Although “Jewels” is indeed a plotless triptych featuring three diverse musical masters — Gabriel Fauré, Igor Stravinsky and Pyotr Ilyich Tchaikovsky — there are doubtless nationalist undertones, even if no story exists. The music and mood is definitively French, American and then Russian — in that order — reflective of the places in which Balanchine spent significant, career-defining periods of his life.
The program, much of which Oaks has conducted for past productions, will be a “rewarding challenge,” he said, for his debut as music director at the ballet. Ballet West's Artistic Director Adam Sklute has nothing but confidence in Oaks' new role.
“He has developed an amazing sympatico with the artists on the stage and the musicians in the pit,” Sklute said. “Ballet demands a unique skill set for a music director. It doesn’t automatically translate. Jared knows each of the dancers’ strengths and how to bring those out within the context of the music.”
Mentored by Ballet West's musical best
Sklute hired Oaks, now 36, nearly a decade ago as a rehearsal pianist and assistant conductor because he was struck by his energetic approach, his knowledge of the art form and what he describes as an intrinsic kinesthetic awareness.
“He can get into the heart of what the dancers are doing, what the choreography is and what the nature of the work is. He adds dimension and depth,” Sklute said of the new music director.
Oaks, in turn, described feelings of gratitude for the relationships that have guided him — from piano teachers and professors to his most recent mentor, Tara Simoncic, who assumed the baton during the past three seasons before deciding to step down due to her demanding travel schedule conducting around the world.
“We were famous backstage for our tradition of singing ‘You’re the Inspiration’ by Chicago before performances,” Oaks said. “I’ll miss her. She has been so supportive of me in my new role.”
It is obvious, however, that Oaks has a special place in his heart for Kern, likely because he spent the greatest amount of his training under the maestro’s tutelage.
At last, the young conductor found the scribbles he’d been searching for during the interview. It’s advice from his mentor notated deep within a score of “Swan Lake.” Although retired, Kern would sometimes drop in for a visit and advise his protegé, even up until the year he died. Marked January 2015, Oaks found the quote at the top margin of Tchaikovsky’s third act pas de deux.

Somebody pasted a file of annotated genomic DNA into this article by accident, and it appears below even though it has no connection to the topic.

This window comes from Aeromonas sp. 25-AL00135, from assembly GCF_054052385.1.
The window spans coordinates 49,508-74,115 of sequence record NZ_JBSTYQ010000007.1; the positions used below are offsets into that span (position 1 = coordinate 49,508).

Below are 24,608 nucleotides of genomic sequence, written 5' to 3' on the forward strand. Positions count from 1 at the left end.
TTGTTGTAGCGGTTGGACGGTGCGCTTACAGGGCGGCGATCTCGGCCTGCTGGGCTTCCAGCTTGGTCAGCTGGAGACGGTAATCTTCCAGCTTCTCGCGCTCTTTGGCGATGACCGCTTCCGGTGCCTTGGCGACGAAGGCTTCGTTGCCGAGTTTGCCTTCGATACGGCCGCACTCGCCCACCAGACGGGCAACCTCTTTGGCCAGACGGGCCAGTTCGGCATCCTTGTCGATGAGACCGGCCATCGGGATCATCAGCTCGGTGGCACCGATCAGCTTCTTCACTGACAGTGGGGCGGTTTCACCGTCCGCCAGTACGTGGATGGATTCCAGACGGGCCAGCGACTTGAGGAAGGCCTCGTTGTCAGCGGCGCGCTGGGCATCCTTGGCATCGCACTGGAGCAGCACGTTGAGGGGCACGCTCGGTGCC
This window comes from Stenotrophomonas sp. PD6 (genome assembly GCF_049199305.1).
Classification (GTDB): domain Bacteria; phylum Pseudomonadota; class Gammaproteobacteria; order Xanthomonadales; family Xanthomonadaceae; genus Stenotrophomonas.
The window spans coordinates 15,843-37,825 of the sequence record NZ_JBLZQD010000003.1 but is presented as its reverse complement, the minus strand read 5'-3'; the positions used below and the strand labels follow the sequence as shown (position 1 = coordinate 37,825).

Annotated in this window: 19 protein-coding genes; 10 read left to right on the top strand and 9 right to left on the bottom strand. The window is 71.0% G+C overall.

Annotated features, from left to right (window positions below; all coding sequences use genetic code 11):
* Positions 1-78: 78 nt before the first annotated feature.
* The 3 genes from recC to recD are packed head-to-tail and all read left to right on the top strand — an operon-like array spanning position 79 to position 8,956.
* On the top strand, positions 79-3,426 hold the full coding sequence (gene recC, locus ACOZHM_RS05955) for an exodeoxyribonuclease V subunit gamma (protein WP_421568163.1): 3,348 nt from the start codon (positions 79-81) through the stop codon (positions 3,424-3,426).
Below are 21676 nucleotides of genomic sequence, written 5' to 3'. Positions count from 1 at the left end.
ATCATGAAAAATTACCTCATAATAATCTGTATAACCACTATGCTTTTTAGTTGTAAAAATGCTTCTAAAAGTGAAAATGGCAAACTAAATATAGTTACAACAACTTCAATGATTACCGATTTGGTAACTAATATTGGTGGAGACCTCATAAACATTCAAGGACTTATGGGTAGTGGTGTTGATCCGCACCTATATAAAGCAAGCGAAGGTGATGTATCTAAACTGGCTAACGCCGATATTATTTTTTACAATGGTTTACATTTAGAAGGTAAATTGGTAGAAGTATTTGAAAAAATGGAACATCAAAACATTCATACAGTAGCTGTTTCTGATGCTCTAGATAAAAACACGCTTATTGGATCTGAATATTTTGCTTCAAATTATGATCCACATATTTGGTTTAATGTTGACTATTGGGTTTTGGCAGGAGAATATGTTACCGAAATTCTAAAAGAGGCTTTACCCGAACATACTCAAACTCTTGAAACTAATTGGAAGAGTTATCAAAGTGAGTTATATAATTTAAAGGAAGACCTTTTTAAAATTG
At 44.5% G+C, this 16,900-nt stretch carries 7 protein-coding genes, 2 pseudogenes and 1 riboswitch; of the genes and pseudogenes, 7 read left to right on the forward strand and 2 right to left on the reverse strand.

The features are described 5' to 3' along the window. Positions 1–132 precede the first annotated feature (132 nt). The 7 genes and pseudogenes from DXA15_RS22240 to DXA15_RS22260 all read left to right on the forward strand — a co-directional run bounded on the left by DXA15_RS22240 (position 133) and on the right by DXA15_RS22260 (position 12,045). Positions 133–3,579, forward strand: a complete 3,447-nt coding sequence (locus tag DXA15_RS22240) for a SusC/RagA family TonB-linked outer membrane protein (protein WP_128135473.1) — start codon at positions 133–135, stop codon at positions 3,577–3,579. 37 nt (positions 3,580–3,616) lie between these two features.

“Don’t forget to keep taking risks,” Oaks read aloud, his voice tinged with sentimentality — Kern died three months later in April of that year. It's a message that Oaks took to heart.
“I never thought of myself as a risk-taker until one of the orchestra members commented that something I was asking him to do was risky," he recalled. "I took it as a complement and a tribute to Terry.”
While Oaks is a soulful listener to the lessons of the past, he eagerly looks to days ahead as he attempts to demonstrate the virtues of his new appointment as one of the youngest conductors of a major American ballet company. Acting as liaison between what’s happening above and below stage, he said he most loves the camaraderie and collective joy felt by each performer — whether musician or dancer.
“I once overheard the dancers being encouraged not just to dance to the music, but more importantly to dance with and enjoy each other,” Oaks said. “I think the same feeling manifests itself in the pit. We’re friends, we’re professionals, we’re there for the music, for the ballet and for each other.”
As the interview wrapped up, he couldn't resist adding one last nugget from Kern, passed along to him during a rehearsal of Frederick Ashton's “Cinderella.”
“'Don't forget the magic of it,’” Oaks read. He paused, then looked up. “I hope I never will.”
If you go …
What: Ballet West presents George Balanchine’s “Jewels”
When: November 2, 3, 7-10, 7:30 p.m., 2 p.m. matinée on Nov. 10
Where: J. Quinney Lawson Capitol Theatre, 50 W. 200 South
How much: $30-$87